End of Life Care


The Institute is developing material for a larger audience that is similar to the ELNEC (End-of-Life Nursing Education Consortium) curriculum.  Topics include, among others, End of Life Care; Pain Management; Symptom Management; Ethical Issues, Cultural Issues, Grief, Bereavement, Time of Death.

Course Offerings

N01 End of Life Nursing

30 CE hours, $63

Study modules N11-N20 together for the course N01  End of Life Nursing, 30 CE hours, $63. Ignore the 12-item tests at the end of each of the 10 modules and take only the one test of 60 items linked to the end of that course.


3 Hour Courses

N11. End-of-Life Health Care: What it Takes

3 Credit Hours, $21

Everyone has different needs, but some emotions are common to most dying patients. These include fear of abandonment and fear of being a burden. They also have concerns about loss of dignity and loss of control. Learn about the nature end of life care, Advance Directive and hospice care, spirituality in care, and the place of end care.

N12. End-of-Life Care with Palliative Services

3 Credit Hours, $21

This short course examines the physiological, psychological, social and spiritual aspects of personal care during the end-of-life time. The course analysis the factors that contribute or hinder good palliative care. One of the key words in palliative care is patient comfort.

N13. End-of-Life Ethics: Benefits and Burdens

3 Credit Hours, $21

At the end of life, health-care should change from a curative model to a palliative model. In the palliative model of medicine, birth, illness and death are accepted as realities of life and the unnecessary suffering of the patient is considered a failure.

N14. Spiritual Care: Help in Distress

3 Credit Hours, $21

Nursing acknowledges that the needs of the spirit are as important as physical needs for a person’s well being. Increased awareness and preparation, together with a united approach to this dimension of nursing practice, will be shown to enhance the quality of our care and strengthen our contribution to the ongoing development of our profession.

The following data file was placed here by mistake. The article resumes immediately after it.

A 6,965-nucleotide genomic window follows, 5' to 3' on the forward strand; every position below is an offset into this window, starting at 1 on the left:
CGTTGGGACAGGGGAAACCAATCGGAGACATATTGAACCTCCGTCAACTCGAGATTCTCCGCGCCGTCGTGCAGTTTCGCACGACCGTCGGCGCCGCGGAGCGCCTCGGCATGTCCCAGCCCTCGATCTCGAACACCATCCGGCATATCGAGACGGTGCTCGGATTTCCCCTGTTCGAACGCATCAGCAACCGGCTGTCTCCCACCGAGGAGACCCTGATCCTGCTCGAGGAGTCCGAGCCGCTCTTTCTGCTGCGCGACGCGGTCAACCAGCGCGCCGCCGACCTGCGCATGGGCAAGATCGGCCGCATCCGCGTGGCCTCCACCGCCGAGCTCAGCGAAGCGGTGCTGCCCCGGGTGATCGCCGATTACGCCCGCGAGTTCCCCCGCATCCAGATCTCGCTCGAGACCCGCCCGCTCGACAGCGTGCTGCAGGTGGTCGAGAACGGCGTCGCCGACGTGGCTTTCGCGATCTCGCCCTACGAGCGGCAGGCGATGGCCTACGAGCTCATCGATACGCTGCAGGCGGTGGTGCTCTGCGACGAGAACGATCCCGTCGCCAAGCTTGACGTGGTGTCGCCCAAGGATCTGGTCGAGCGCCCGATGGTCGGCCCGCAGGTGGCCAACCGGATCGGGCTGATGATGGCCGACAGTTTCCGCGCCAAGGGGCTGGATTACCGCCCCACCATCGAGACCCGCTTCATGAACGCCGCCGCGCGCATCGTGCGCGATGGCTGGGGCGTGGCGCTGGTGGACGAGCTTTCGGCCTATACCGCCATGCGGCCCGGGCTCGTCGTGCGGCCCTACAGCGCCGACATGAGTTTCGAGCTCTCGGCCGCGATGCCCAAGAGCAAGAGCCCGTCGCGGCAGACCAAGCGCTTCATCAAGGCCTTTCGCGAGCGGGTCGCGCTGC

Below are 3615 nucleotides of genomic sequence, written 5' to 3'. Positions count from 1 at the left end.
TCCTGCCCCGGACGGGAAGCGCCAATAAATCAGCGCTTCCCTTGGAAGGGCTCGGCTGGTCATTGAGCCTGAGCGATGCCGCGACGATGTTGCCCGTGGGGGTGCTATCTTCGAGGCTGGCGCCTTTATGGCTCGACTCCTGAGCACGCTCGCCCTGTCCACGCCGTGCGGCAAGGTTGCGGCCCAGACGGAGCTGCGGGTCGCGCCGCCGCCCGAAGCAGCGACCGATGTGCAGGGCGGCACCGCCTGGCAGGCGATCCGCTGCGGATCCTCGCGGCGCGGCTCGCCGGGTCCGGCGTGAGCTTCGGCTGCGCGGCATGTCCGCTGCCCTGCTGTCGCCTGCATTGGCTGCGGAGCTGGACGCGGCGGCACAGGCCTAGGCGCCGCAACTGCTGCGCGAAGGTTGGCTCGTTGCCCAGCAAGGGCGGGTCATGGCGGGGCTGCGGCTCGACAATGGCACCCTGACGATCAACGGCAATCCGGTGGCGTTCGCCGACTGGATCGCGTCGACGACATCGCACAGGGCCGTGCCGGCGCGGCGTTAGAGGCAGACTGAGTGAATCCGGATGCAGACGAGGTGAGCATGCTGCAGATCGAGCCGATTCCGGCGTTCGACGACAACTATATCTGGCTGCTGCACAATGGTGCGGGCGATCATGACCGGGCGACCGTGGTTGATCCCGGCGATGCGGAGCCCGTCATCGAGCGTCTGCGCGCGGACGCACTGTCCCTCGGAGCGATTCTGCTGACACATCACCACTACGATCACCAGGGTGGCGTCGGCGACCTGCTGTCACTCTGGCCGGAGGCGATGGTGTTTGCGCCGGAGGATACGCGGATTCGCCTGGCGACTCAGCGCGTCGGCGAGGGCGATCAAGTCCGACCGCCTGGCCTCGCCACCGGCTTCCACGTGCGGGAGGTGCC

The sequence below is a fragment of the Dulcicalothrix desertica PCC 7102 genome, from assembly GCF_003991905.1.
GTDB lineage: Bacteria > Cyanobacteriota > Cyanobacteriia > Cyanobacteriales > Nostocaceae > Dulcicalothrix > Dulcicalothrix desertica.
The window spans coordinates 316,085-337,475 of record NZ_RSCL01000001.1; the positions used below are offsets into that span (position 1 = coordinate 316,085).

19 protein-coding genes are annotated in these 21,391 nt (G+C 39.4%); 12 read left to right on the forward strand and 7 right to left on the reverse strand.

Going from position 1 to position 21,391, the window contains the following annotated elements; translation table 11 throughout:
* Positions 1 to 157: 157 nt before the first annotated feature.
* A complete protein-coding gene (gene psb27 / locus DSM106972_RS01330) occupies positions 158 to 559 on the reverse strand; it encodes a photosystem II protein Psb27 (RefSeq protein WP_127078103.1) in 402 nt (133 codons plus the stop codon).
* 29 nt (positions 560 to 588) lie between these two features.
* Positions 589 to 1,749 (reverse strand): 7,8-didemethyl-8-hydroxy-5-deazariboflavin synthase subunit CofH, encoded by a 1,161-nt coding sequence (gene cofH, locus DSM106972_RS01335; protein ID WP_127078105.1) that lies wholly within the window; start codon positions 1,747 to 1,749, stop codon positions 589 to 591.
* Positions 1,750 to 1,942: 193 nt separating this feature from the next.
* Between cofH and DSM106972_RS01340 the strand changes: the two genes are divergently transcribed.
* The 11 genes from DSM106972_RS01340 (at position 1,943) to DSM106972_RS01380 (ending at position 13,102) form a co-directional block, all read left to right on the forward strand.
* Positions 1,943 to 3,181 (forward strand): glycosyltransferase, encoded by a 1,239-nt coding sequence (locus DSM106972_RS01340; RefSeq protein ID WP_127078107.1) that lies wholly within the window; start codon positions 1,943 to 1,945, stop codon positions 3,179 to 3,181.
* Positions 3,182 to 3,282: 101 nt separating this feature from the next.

N15. Alzheimer’s Disease: Toward Prevention

3 Credit Hours, $21

Alzheimer’s disease (AD) is the most common form of dementia among older people. It involves the parts of the brain that control thought, memory, and language. Learn to describe the physiological changes resulting in plaque formation, describe the symptoms of the disease, and analyze interventions that may slow or prevent the disease.

N16. Aging Safely: Healthy Self-care

3 Credit Hours, $21

Learn how to avoid accidents, harassment, violence and abuse; the impact of aging and death on the living, the sick, and the bereaved; health-care services and self-care; and how various activities harm or protect the environment.

N17 Aging-well: Combating the Changes of Aging

3 Credit Hours, $21

Learn what changes (physical and social) can be expected with aging, both positive and negative. Develop, and help others develop, a lifestyle that combats the deterioration of aging. Learn to identify the most effective modes of teaching to senior adults and several adaptive and non-adaptive responses to the changes of aging.

N18. Nursing Ethics: Basic and Global Issues